In a moving speech 20 years before the American Civil War (in 1841), John Quincy Adams, former President of the United States, current Congressman, and lawyer for the escaped African slaves of the Spanish ship Amistad, tells the U.S Supreme Court why these Africans, imprisoned in America, should be allowed to return to their African homes, rather than be sent back to slavery in Cuba…

The natural state of mankind--and I know this is a controversial idea--is freedom. And the proof is the length to which a man, woman or child will go to regain it once taken. He will break loose his chains. He will decimate his enemies. He will try and try and try, against all odds, against all prejudices, to get home.


Elle and her parents discuss her decision to attend Harvard Law School, in
hopes of winning back her boyfriend, who will also be going to that same school.

Mom: Honey, you were First Runner-Up at the "Miss Hawaiian Tropics" contest. Why are you going to throw that all away?

Elle: Going to Harvard is the only way I'm going to get the love of my life back.

Dad: Oh, sweetheart, you don't need law school. Law school is for people who are boring and ugly and serious. And you, button, are none of those things.


Miles Monore, who had been frozen for 200 years, talks with Dr Aragon upon his awakening….

Miles: Where am I anyhow, I mean, what happened to everybody, where are all my friends?

Dr. Aragon: You must understand that everyone you knew in the past has been dead nearly two hundred years.

Miles: But they all ate organic rice!


Bart, the new sheriff of the town of Rockridge, and Jim, the local drunk
who is waking up in the town jail, first meet and get to know each other…

Bart: You be my guest, and I be your host.
What be your pleasure, Jim?

Jim: I don't know... play chess... screw...

Bart: Let's play chess.


Jim’s dad, after accidentally walking in on Jim, who appears
to be masturbating with the help of a fresh apple pie….

I have to admit, you know, I did the fair bit of…eh….masturbating when I was a little younger. I used to call it stroking the salami, yeah, you know, pounding the old pud. [pause]….I never did it with baked goods, but you know, your uncle Mort, he pets the one-eyed snake 5-6 times a day.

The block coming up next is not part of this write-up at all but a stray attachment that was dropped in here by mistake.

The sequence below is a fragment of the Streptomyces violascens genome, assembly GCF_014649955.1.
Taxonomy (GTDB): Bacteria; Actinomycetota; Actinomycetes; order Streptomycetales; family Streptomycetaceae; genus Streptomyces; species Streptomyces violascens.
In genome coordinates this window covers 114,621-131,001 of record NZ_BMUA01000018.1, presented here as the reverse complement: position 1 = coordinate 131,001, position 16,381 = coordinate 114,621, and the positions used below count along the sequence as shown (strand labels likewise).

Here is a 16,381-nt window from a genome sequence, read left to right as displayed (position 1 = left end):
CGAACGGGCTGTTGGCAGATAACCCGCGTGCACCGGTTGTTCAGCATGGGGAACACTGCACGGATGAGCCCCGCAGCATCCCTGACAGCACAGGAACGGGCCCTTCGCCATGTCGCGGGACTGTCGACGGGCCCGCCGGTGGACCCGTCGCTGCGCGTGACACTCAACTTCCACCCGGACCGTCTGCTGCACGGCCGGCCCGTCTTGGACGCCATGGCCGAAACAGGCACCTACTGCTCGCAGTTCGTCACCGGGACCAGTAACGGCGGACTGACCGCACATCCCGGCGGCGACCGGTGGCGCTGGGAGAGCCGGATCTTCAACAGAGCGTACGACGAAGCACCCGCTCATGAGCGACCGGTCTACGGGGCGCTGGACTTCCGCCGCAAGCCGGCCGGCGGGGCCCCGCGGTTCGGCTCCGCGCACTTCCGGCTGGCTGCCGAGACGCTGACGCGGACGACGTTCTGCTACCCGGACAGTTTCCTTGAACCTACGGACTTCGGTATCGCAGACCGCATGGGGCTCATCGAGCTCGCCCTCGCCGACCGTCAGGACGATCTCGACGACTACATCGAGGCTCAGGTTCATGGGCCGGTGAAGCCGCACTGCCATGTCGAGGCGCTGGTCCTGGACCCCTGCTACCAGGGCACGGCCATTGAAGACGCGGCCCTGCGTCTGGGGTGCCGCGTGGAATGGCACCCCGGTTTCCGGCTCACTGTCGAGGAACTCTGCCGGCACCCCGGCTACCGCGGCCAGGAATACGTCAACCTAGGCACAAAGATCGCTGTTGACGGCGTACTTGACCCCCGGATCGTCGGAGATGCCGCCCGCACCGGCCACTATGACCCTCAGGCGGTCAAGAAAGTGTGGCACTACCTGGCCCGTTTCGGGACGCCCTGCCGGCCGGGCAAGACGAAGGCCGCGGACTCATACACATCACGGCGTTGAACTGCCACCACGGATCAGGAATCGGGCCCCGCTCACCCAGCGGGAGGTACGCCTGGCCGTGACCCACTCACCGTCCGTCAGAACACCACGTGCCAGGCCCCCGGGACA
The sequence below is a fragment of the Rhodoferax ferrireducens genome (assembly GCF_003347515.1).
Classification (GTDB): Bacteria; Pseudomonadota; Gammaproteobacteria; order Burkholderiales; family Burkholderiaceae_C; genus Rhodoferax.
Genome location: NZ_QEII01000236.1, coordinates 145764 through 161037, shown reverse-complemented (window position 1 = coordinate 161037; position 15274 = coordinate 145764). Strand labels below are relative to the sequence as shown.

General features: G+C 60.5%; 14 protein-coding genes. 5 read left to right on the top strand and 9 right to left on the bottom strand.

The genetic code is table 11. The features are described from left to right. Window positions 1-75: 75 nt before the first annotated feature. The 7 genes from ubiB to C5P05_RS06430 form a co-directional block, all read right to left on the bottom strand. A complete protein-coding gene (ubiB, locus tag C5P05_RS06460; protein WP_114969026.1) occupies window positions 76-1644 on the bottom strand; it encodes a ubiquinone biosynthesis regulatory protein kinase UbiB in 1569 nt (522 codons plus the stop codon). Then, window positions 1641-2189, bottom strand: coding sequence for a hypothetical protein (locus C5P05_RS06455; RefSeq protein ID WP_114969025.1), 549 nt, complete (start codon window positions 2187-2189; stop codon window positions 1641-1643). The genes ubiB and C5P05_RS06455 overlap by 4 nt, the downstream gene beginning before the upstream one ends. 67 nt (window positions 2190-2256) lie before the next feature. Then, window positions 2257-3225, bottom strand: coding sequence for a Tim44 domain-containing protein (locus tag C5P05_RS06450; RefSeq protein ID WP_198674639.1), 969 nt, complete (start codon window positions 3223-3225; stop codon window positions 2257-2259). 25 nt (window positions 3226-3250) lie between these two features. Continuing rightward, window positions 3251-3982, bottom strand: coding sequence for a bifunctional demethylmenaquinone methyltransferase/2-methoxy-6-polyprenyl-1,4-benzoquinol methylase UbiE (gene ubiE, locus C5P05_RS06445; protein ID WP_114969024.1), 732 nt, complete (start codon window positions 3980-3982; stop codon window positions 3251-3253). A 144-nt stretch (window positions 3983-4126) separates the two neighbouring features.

Vern and Teddy, two 12 year olds in 1959, discussing
the great heroes of American popular culture…

Vern: You think Mighty Mouse could beat up Superman?

Teddy: What are you, cracked?

Vern: No I saw him on TV the other day and he was holding five elephants in one hand.

Teddy: Boy, you don't know nothing. Mighty Mouse is a cartoon. Superman's a real guy. There's no way a cartoon could beat up a real guy.

Vern: I guess you're right. It'd be a good fight though.


Coach Jimmy Dugan of the Rockville Peaches, and pitcher Evelyn Gardner, discussing the nature of professional baseball (In this case, professional baseball played by women during World War Two)…

Jimmy: Evelyn, could you come here for a second? Which team do you play for?

Evelyn: Well, I'm a Peach.

Jimmy: Well I was just wonderin' why you would throw home when we got a two-run lead. You let the tying run get on second base and we lost the lead because of you. Start using your head. That's the lump that's three feet above your ass.
[Evelyn starts to cry]

Jimmy: Are you crying? Are you crying? ARE YOU CRYING? There's no crying, there's no crying in baseball. Rogers Hornsby was my manager, and he called me a talking pile of pigshit. And that was when my parents drove all the way down from Michigan to see me play the game. And did I cry? NO. NO. And do you know why?

Evelyn Gardner: No, no, no.

Jimmy: Because there's no crying in baseball.


Dr. Yen Lo, Chinese spy and all around evil person, discussing how he was able to brainwash American prisoners of war Raymond Shaw into becoming a trained killer for the communists in the years following the Korean War (1950-1953), after he was freed and sent home to United States.

His brain has not only been washed,
as they say…It has been dry cleaned.


Larry Flynt takes the stand at one of his many trials
for obscenity (specifically for the distribution of Hustler magazine).

Court Clerk: Do you swear to tell the truth, the whole truth, and nothing but the truth, so help you God?

Larry Flynt: No.

Judge Thomas Alva Mantke: No?

Flynt: Your honor, I'm an atheist. I can't very well, uh, swear to a God I don't believe exists.

Mantke: Mr. Flynt, you are a handful.

Flynt: I know, your honor


Harvey Pekar and Joyce Brabner on their
first date, quickly getting to know each other…

Harvey: I'll try to be anyone you want me to be.

Joyce: That's a dangerous offer; I'm a notorious reformer.*

* Notorious means famous in a very negative or bad way,
and a reformer is a person who tires to improve things.


Buck Laughlin, the loveable but not too smart guest announcer of the Philadelphia Dog Show, discussing the friendly host city and its role in American History…

A question that's always bothered me and a lot of people: Mayflower, combined with Philadelphia - a no-brainer, right? Cause this is where the Mayflower landed. Not so. It turns out Columbus actually set foot somewhere down in the West Indies. Little known fact.